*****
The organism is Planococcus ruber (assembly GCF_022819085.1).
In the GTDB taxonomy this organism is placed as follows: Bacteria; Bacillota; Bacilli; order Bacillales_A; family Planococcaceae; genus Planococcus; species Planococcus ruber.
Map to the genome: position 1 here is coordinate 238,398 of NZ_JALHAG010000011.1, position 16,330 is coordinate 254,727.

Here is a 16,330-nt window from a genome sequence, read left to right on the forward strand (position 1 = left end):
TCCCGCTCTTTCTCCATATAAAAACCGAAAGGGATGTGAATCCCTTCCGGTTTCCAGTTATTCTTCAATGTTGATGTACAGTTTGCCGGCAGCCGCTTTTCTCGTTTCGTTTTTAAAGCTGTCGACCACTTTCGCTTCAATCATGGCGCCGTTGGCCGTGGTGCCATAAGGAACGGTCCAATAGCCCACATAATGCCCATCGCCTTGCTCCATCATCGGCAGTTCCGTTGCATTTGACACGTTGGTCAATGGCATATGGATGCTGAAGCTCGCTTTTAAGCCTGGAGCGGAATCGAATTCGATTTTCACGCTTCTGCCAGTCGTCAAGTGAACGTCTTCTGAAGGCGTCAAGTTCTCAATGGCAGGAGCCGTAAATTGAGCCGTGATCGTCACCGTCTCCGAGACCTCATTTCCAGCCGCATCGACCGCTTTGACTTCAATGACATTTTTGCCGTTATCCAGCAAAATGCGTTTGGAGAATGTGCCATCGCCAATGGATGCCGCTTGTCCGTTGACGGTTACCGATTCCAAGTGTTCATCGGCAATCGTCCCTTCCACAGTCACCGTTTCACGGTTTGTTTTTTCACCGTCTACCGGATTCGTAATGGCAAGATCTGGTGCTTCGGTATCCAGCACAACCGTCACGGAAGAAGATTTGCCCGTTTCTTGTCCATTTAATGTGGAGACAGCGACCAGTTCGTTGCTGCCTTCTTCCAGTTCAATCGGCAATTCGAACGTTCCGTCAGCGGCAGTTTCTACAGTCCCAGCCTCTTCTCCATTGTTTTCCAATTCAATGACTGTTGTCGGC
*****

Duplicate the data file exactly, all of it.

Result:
The organism is Planococcus ruber (assembly GCF_022819085.1).
In the GTDB taxonomy this organism is placed as follows: Bacteria; Bacillota; Bacilli; order Bacillales_A; family Planococcaceae; genus Planococcus; species Planococcus ruber.
Map to the genome: position 1 here is coordinate 238,398 of NZ_JALHAG010000011.1, position 16,330 is coordinate 254,727.

Here is a 16,330-nt window from a genome sequence, read left to right on the forward strand (position 1 = left end):
TCCCGCTCTTTCTCCATATAAAAACCGAAAGGGATGTGAATCCCTTCCGGTTTCCAGTTATTCTTCAATGTTGATGTACAGTTTGCCGGCAGCCGCTTTTCTCGTTTCGTTTTTAAAGCTGTCGACCACTTTCGCTTCAATCATGGCGCCGTTGGCCGTGGTGCCATAAGGAACGGTCCAATAGCCCACATAATGCCCATCGCCTTGCTCCATCATCGGCAGTTCCGTTGCATTTGACACGTTGGTCAATGGCATATGGATGCTGAAGCTCGCTTTTAAGCCTGGAGCGGAATCGAATTCGATTTTCACGCTTCTGCCAGTCGTCAAGTGAACGTCTTCTGAAGGCGTCAAGTTCTCAATGGCAGGAGCCGTAAATTGAGCCGTGATCGTCACCGTCTCCGAGACCTCATTTCCAGCCGCATCGACCGCTTTGACTTCAATGACATTTTTGCCGTTATCCAGCAAAATGCGTTTGGAGAATGTGCCATCGCCAATGGATGCCGCTTGTCCGTTGACGGTTACCGATTCCAAGTGTTCATCGGCAATCGTCCCTTCCACAGTCACCGTTTCACGGTTTGTTTTTTCACCGTCTACCGGATTCGTAATGGCAAGATCTGGTGCTTCGGTATCCAGCACAACCGTCACGGAAGAAGATTTGCCCGTTTCTTGTCCATTTAATGTGGAGACAGCGACCAGTTCGTTGCTGCCTTCTTCCAGTTCAATCGGCAATTCGAACGTTCCGTCAGCGGCAGTTTCTACAGTCCCAGCCTCTTCTCCATTGTTTTCCAATTCAATGACTGTTGTCGGC